Diane mentioned to me that the 3 white bowls were bisque fired and ready for glaze application on September 11, 2001. According to Diane, "I could not imagine any color on the bowls, and decided to leave them pure and white. This would be in honor of the spirit of the victims who died during our national tragedy."
Adam earned a B.A. from Mccalester College, and later an M.F.A in 1999 from Louisiana State University. He currently teaches at The University of Arkansas.
Adam grew up in Macon, Georgia. His great grandfathers were blacksmiths, his grandfather a woodworker, and his mother a studio potter. He as been in numerous exhibitions, and given many lectures at universities including one in Ghana, and one in Taiwan.
Phillip has an M.F.A. in Studio Painting and Critical Theory, and a B.F.A. - Interdisciplinary Arts.
According to Phillip, "I am a Symbolist painter. The paintings are composed of a series of symbolic images that evoke an aesthetic smother and reflect social/cultural narratives." He also says, "My painting style is a uniquely contemporary fusion of Eastern and Western technique that has developed naturally over the past 30 years and derives from my study of Chinese Art and Japanese Art since 1983.
J.D. earned a B.A. in English literature in 1994 at the University of Wisconsin-Whitewater. Here, he took his first pottery classes.
In 1997 he moved to Baton Rouge and became a potter for a pottery design firm.
In 20002, J.D. moved to Louisville, Kentucky.
A professional potter for several decades, J.D. is dedicated to exploring the best in modern design. He draws inspiration from a variety of sources, ranging from ancient Asian and Greek ceramics to the American Arts and Crafts movement and mid-century modernism. Each piece is created with the simple idea that it be pleasing to the eye and enjoyable to make.
Wood fired sculptures
(d. ?) A history provided by Yellow Fawn: "I am Choctaw/Cherokee. I practice the ways of my grandmothers before me. We ourselves are merely vessels created in the image of our creator, shaped and molded with the spirit of life breathed into us."
Yellow Fawn described the making of her pots saying, "My work is a gift from the Grandmothers to you... for they guide my hands. My pottery is made from clay dug on St. Catherine's Creek, Mississippi, Lake D'Arbonne, Louisiana, and the Ouachita River. The clay is cleaned adding sand, bone, shell, and old pot shards. Each piece island coiled, shaped and designed with no two being alike. Special prayers are sung during the process and each piece of pottery has it's own special prayer inscribed on the bottom. In the spirit of my honorable ancestors, Yellow Fawn."
Ken earned his B.S. in Art Education at Louisiana College, and a M.A. in Painting at Northwestern State University. Today, Ken is a retired school teacher.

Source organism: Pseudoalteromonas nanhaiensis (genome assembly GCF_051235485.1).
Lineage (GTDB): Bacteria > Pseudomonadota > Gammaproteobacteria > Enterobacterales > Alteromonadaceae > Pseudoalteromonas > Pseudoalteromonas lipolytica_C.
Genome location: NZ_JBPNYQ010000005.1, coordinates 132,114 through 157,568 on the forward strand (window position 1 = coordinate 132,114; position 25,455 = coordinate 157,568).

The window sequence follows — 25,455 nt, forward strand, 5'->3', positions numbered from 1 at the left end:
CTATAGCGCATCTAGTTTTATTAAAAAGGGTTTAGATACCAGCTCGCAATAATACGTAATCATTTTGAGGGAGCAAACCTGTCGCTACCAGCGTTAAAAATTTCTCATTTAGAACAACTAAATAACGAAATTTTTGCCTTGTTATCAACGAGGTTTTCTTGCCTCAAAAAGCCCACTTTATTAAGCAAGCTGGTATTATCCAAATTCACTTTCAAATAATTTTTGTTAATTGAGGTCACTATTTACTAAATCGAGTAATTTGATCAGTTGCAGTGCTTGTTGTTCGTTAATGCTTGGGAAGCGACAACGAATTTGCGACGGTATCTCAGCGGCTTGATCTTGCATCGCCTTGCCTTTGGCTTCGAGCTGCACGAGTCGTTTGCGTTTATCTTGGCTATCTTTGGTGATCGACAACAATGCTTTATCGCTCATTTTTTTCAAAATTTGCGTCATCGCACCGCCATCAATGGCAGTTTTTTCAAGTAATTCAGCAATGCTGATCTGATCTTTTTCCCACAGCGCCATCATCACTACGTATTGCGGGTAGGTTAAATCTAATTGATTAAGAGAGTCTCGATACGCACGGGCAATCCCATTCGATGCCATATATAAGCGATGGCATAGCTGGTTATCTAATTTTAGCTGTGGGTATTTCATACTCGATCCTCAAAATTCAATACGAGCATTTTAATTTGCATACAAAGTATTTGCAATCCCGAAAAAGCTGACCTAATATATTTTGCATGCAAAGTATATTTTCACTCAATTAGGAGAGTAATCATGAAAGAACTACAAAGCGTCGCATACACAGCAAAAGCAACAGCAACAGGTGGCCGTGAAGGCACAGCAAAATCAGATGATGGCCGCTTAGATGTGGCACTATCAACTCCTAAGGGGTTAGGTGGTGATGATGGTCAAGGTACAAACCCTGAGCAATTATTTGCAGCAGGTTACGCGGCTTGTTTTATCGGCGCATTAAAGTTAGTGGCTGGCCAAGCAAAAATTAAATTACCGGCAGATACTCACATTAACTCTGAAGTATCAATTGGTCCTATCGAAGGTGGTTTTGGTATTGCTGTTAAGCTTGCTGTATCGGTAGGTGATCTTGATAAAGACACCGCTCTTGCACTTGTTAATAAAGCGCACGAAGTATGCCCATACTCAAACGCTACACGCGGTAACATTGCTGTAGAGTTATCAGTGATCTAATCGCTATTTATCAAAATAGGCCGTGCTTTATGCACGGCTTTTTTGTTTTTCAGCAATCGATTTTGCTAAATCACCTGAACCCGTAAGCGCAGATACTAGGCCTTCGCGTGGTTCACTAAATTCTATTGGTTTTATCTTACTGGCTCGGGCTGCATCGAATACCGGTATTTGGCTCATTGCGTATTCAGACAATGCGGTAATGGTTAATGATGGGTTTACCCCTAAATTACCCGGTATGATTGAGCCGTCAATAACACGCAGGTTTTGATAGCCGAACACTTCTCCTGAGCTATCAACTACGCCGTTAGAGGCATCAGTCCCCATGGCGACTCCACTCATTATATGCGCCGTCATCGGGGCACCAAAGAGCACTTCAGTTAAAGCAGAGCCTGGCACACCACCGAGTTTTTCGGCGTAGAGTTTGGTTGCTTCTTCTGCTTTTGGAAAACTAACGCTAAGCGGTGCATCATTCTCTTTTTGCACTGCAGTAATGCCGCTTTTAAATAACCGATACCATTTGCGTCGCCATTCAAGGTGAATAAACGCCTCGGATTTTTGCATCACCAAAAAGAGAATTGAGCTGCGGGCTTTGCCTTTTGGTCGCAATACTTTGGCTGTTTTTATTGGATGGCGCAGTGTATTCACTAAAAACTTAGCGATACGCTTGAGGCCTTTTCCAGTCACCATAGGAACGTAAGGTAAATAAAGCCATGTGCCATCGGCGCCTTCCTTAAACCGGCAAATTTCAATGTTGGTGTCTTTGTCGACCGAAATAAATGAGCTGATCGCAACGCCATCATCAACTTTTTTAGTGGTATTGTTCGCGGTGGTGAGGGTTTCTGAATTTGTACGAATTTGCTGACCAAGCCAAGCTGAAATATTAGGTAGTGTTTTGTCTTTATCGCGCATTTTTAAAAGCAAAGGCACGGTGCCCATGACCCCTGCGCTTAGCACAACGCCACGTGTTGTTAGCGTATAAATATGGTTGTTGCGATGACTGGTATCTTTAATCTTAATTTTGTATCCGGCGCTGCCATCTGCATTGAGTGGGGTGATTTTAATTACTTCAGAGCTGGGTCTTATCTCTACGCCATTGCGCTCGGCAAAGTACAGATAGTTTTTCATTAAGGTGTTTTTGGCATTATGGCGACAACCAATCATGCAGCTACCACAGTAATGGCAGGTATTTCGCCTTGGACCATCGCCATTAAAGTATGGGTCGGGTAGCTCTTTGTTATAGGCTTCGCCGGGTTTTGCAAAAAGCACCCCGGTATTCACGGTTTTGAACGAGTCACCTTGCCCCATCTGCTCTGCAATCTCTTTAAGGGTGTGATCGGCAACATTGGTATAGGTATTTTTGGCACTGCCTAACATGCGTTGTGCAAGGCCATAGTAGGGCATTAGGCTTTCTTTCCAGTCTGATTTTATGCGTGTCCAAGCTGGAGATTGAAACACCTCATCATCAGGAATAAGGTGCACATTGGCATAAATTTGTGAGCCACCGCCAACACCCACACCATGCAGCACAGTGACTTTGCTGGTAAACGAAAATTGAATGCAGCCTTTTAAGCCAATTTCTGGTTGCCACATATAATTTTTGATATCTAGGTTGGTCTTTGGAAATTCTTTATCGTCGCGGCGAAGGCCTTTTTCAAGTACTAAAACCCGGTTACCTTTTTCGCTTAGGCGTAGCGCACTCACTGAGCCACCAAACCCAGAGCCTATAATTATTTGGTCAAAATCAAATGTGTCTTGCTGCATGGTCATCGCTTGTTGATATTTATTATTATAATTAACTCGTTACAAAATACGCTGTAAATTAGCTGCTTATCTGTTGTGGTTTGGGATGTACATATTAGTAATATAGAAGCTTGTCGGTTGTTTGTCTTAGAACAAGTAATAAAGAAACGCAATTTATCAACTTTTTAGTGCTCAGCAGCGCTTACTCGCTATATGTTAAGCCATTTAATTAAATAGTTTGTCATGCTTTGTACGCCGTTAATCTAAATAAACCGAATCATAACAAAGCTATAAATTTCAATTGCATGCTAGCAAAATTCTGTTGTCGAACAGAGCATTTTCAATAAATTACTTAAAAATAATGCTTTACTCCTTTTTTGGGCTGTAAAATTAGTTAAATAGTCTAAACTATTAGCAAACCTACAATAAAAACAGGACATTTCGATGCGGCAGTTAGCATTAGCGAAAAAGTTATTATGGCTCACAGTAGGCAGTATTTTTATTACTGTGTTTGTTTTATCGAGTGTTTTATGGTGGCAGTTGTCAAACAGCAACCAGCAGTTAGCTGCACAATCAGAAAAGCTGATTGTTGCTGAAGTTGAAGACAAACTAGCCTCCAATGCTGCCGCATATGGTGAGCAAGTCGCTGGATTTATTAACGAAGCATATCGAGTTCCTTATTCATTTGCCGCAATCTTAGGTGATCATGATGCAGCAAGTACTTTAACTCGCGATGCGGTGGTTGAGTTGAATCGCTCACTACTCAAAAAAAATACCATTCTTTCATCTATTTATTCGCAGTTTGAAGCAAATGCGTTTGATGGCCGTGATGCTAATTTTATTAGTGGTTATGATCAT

The floral designs in Ken's work come from inspiration of the local flora of Louisiana. His classic forms are then decorated with floral designs. Using the sgraffito technique, the design is etched free-hand through the colored surface into the clay.
SangDuk earned a B.F.A at Kookmin University in 2001, and his M.F.A. at Louisiana State University in 2005. Presently, he is an Instructor at Kookmin University, Sookmyung Women's University in South Korea.
While in Louisiana earning his M.F.A., SangDuk taught pottery classes at Louisiana Pottery.
According to SangDuk, "The allusive rather than the direct, decoration which is simple not complex, and forms that evoke the natural not the mechanical are what represent my work. Over the years, my work has sought to integrate the conceptual experimentation with technical exploration in ceramic technologies."
(d. 2002) Preston (Press or "Ye Olde Potter") was born in Kansas, but moved to Baton Rouge in 1950 to become The Director of the Chamber of Commerce. He was also V.P. of Business Development at Louisiana National Bank for more than 25 years. He also served on the boards of the Mary Bird Perkins Cancer Center, and Capital Area United Way, a Boy Scouts Council, and the Salvation Army. Press earned a law degree from The University of Tulsa, then became a licensed meteorologist, and later trained the British Royal Air Force pilots for Pan American Airlines during World War II.
After being retired for 25 years, Press began to experience art forms in clay.
According to Cara: She has a BFA in Studio Art with a concentration in Ceramics from LSU. This porcelain bowl was thrown on a pottery wheel, then the shape was cut and altered. The series that this piece is from focused on making, destroying, and finally, making something beautiful from the act of destruction.